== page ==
A number of my critics have seized upon the fact that quite some years ago I was a member of the Armstrong cult, the Worldwide Church of God usually to indicate that I am therefore by nature some sort of unreasoning fanatic. The inference appears to be that just about anything I have written or done should be interpreted as evidence of a fundamentally immoral and psychologically damaged individual. This was certainly the message Maurice Casey sought to convey in his final book, Jesus: Evidence and Argument or Mythicist Myths? Others (e.g. West, Crossley, McGrath, Hoffmann) have uncritically leaped in to praise Casey for his “research” into the biographical details of people such as myself, failing to notice that in my case, at least, that he relied upon nothing more than a small section of an old web post I had composed for a very particular audience of fellow ex-cultists for the purpose of offering encouragement to other ex-members who had been through the same experiences. Had Casey’s readers turned to his source they would have seen (had they wished to see it) that I wrote much else that refuted some of Casey’s own selective reading.
But here’s the point I want to make in this post. I was expelled from the cult. More than once, actually.
I was kicked out in the end for going public with my questions about its teachings and its practices. Critical thinking, research into “the other side” of those things the Church disagreed with, led me to see that the Church and its leaders were very ignorant not only with respect to history, psychology, but even in the Bible itself. R. Joseph Hoffmann has said that I am merely trying to “rewrite” my experience with the cult but that is his own wishful thinking. I cannot rewrite the fact that I was kicked out, excommunicated, with my name read out in all the churches as members were being warned to shun me now that I was in the “bond of Satan”.Even a few years before I was kicked out for good I had been “suspended” for over a year if I recall. Part of the reason for that (only part) was that I had come under the suspicion of some new ministers for having heretical questions.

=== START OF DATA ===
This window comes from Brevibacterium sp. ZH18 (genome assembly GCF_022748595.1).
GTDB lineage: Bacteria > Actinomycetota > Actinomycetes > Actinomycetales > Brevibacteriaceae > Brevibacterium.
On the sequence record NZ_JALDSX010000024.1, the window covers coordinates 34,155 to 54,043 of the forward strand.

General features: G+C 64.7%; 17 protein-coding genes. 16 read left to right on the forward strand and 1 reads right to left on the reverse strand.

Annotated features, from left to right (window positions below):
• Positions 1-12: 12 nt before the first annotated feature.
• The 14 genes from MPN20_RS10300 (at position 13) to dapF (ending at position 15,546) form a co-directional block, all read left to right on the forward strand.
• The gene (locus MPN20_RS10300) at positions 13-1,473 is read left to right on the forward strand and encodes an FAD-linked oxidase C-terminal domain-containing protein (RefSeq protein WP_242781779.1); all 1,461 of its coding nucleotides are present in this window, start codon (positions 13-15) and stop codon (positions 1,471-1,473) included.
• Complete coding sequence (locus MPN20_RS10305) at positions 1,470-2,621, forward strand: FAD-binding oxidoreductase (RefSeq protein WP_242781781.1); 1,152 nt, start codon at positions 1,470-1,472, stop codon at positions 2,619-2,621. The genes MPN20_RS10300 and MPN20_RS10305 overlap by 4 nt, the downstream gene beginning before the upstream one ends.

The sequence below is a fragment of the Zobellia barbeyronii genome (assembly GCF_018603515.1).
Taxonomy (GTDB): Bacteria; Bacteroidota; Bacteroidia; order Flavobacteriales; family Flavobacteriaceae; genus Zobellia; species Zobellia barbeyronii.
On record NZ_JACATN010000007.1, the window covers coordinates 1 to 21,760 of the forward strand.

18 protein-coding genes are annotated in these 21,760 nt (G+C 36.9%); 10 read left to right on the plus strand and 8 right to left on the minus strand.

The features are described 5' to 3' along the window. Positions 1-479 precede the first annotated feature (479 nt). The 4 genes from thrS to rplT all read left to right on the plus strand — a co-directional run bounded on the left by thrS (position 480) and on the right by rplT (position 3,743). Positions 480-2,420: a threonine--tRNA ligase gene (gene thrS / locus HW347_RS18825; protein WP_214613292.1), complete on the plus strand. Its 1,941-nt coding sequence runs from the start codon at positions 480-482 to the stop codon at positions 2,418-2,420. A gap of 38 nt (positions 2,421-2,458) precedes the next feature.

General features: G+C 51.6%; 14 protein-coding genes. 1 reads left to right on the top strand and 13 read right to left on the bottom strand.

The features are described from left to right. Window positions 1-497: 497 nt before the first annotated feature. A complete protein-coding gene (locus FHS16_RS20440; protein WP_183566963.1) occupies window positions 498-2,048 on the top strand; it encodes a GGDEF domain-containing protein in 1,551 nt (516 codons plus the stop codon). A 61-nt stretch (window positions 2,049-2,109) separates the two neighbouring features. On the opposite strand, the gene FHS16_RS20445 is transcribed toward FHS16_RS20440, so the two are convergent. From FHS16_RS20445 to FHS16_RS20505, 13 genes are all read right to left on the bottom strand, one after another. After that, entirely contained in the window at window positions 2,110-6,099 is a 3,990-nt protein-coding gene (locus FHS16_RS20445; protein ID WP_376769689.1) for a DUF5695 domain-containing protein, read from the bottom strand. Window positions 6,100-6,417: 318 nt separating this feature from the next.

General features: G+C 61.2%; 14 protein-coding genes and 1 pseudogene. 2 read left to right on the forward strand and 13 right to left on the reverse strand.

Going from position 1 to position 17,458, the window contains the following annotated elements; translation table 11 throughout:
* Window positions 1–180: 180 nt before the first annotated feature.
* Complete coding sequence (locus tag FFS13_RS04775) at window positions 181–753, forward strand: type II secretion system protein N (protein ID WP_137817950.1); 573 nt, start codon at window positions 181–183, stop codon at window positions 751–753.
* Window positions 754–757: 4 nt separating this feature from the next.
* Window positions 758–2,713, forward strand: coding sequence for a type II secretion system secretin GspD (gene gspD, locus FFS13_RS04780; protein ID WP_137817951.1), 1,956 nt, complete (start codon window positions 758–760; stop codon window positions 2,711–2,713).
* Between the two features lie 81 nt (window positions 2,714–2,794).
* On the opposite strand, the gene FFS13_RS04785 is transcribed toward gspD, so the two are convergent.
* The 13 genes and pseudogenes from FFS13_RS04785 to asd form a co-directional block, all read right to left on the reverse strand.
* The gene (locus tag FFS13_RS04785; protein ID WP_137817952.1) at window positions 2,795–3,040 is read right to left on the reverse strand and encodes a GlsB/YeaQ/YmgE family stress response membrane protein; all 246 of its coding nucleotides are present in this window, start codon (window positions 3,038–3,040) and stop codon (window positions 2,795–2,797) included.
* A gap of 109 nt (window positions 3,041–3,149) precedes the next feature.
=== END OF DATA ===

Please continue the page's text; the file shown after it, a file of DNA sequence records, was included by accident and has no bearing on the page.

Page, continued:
So why did I hang around for years after I had my doubts? The reason is that that’s where my whole life for some years had been. I was married to a fellow member, and when we had children the only life they knew was membership of the Church. It’s not a simple decision to just walk out when all your supports are there and so many others very close to you will be affected in serious ways.
I said I was kicked out twice. The first time was done “quietly” when I declared my hand more openly after my marriage breakup. That’s when I posted scores of letters to other Australian members with contact details for anyone interested in learning the “facts” about the Church, its leadership and teachings. The local minister phoned me then to tell me in livid rage that he was “putting me out!”; I had to chuckle and remind him that he couldn’t put me out anymore because he had already done so weeks earlier. I was already out at the time! “Yeh, well I’m just letting you know for sure this time,” was his frustrated reply. 🙂
The point of this post is to put out a reminder for anyone who has not been through the experience of such a church not to judge, not to assume that membership means irreversible brain-damage, let alone incorrigible character and psychological deficiencies. It really doesn’t hurt to get to know the person before reading them through stereotypes of any sort.
By the way, another point worth noting is that the WCG fell apart not very long after I left anyway (I didn’t know my membership was so critical! 😉 ) — and quite rapidly changed most of his teachings. So much for the assumption that fundamentalists cannot change! Examples:
- It rejected its teaching that the US and Britain were the descendants of the lost tribes of Israel. That meant most of their prophetic teachings went out, too.
- It abandoned its teachings on the seventh day sabbath and tithing. Local churches could decide what day they chose to worship, I understand.
- They rejected the Jewish feasts and food laws and embraced Christmas and Easter.
- They ditched their God-is-a-family (and that we are destined to become “God”) doctrine and adopted the Trinity belief.
- They became much more open, inviting outsiders, nonmembers, to attend (though this practice had begun earlier).
- And even the founding “Apostle”, Herbert Armstrong, was said to have been a “false prophet”, I believe.
- I think all of the above is significant. Of course many members left but it does show that people really can change — even fundamentalists.
One thing they have not changed, however, is the authoritarian structure at the highest level. Some leaders find it hard to give up their perks.
I must add, too, that my experience was not unique. Many other over the years (the early years) also left, were declared to be in the “bond of Satan”, etc. It was a tough ride. One figure bandied about was that a third of all who had joined had “fallen away” — though I don’t know if that figure was based on anything more substantial than biblical prophecy.
The Otagosh blog run by Gavin Rumney is primarily about and for fellow ex members of the Worldwide Church of God.
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